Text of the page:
Agencies differ in how they help people manage payment of their surrogates’ expenses. Rhoads-Heinrich doesn’t touch the money. The parents who use her service disburse it themselves. This arrangement means her agency can’t disappear with the cash, which has happened more than once at agencies in the U.S. But it also means she can’t protect surrogates against people who suddenly decide to stop paying. “I’ve had three surrogate mothers go bankrupt,” she told me. In one of those cases, the IPs just stopped paying. In another, a stay-at-home mom who ran a home daycare had to stop working but had no EI and few receipts. In all three cases, the IPs got their healthy babies.
Several prospective parents and surrogates told me that dealing with money can be one of the most difficult parts of the process, which is why some people prefer that it be handled by an agency. Wright’s agency takes care of financial transactions by setting up accounts for the IPs that contain the total amounts anticipated in the contract. Surrogates then submit their receipts to the agency, which pays out their expense money. Every month or so, the IPs get an itemized accounting of the expenses disbursed. “We want people to focus on the relationship,” says Wright, “rather than the dollars.”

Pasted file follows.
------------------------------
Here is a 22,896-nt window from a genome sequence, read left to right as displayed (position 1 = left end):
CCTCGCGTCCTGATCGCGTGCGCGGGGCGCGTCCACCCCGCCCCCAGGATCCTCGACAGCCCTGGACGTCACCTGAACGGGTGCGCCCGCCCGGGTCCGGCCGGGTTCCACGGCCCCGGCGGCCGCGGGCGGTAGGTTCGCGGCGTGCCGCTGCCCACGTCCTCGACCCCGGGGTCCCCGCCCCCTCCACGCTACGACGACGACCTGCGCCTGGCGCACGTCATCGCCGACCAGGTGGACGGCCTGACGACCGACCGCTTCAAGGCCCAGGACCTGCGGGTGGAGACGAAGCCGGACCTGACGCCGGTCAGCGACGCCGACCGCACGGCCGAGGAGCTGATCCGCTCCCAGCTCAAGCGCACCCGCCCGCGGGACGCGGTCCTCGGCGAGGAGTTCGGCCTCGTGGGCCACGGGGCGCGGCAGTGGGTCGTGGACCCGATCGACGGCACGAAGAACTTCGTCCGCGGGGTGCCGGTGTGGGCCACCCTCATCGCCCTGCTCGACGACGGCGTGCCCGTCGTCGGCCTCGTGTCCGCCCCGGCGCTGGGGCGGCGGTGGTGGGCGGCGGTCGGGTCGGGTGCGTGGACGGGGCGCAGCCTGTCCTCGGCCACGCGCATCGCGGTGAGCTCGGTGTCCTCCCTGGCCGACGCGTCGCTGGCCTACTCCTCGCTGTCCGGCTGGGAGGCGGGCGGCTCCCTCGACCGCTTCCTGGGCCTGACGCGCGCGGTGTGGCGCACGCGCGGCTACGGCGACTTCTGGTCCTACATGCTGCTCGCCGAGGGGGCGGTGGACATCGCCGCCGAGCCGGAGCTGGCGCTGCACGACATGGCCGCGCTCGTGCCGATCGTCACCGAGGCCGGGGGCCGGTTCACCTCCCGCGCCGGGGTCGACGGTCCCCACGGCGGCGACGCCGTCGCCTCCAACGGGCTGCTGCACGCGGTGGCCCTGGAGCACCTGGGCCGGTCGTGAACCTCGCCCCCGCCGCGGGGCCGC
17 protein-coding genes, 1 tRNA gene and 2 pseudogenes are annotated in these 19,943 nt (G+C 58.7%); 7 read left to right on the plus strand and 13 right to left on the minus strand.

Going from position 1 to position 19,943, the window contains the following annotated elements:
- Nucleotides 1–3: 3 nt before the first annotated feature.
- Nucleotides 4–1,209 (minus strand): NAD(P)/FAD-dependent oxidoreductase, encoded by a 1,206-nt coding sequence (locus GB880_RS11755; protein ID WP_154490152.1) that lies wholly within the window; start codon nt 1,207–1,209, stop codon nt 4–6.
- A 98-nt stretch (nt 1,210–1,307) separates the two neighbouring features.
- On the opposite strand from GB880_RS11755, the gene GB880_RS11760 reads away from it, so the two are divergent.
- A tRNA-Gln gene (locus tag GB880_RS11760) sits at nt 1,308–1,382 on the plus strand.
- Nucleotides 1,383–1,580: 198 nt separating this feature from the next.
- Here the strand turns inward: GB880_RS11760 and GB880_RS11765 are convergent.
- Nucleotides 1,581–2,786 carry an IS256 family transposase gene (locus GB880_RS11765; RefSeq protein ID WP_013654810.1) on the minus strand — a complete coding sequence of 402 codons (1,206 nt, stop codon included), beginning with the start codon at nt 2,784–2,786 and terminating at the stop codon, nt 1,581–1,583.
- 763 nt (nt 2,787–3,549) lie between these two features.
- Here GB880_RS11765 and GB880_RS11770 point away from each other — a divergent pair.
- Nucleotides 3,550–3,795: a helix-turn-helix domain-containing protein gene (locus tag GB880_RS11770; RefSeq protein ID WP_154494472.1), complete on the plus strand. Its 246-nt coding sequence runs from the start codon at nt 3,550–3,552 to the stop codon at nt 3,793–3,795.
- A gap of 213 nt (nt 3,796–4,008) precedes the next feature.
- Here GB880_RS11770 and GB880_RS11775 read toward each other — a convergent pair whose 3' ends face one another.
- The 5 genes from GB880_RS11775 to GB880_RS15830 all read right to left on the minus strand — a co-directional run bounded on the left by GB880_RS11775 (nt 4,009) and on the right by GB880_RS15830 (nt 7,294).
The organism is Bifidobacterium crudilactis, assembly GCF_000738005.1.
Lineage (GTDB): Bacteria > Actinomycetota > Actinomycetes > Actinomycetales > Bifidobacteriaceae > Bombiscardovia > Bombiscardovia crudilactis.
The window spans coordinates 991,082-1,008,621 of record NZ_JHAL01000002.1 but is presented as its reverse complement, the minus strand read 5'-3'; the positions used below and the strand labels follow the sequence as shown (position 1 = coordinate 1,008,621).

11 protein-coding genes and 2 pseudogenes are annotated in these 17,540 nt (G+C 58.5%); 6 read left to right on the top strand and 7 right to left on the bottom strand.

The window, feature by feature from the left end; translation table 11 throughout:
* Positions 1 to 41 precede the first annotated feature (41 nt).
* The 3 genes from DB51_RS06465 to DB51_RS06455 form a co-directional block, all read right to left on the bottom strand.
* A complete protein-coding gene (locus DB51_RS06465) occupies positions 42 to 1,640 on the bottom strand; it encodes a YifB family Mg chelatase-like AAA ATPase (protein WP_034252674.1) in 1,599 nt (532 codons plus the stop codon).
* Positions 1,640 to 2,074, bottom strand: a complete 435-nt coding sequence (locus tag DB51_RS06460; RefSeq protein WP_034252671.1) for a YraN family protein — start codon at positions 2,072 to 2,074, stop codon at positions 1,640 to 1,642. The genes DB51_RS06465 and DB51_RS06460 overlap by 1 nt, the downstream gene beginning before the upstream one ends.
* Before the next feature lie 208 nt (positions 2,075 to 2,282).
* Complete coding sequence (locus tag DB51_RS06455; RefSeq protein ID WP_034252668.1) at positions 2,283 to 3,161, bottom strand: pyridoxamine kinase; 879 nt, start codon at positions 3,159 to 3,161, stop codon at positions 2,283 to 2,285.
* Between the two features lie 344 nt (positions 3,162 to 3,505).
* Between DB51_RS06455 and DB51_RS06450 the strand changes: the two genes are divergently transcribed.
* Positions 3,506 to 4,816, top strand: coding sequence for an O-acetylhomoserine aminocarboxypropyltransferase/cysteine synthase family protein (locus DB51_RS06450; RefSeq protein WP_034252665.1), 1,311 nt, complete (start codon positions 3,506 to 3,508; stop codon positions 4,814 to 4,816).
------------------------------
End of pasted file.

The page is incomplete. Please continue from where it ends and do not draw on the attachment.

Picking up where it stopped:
Given that “arranging” is banned, a casual observer can be forgiven for being confused that such agencies exist at all. “Can someone enlighten me on how any kind of service in Canada that matches people with surrogates and gets paid a fee for doing so isn’t affected by this part of the 2004 AHR Act?” asks one person on the message board on ivf.ca. He goes on to cite the relevant section of the law. He’s not alone. IPs, doctors, lawyers, even Health Canada—all have trouble figuring out what exactly the act’s wording means. Are agencies legal? Are IPs breaking the law? Only the courts, apparently, could provide the answers, and no one had ever been charged.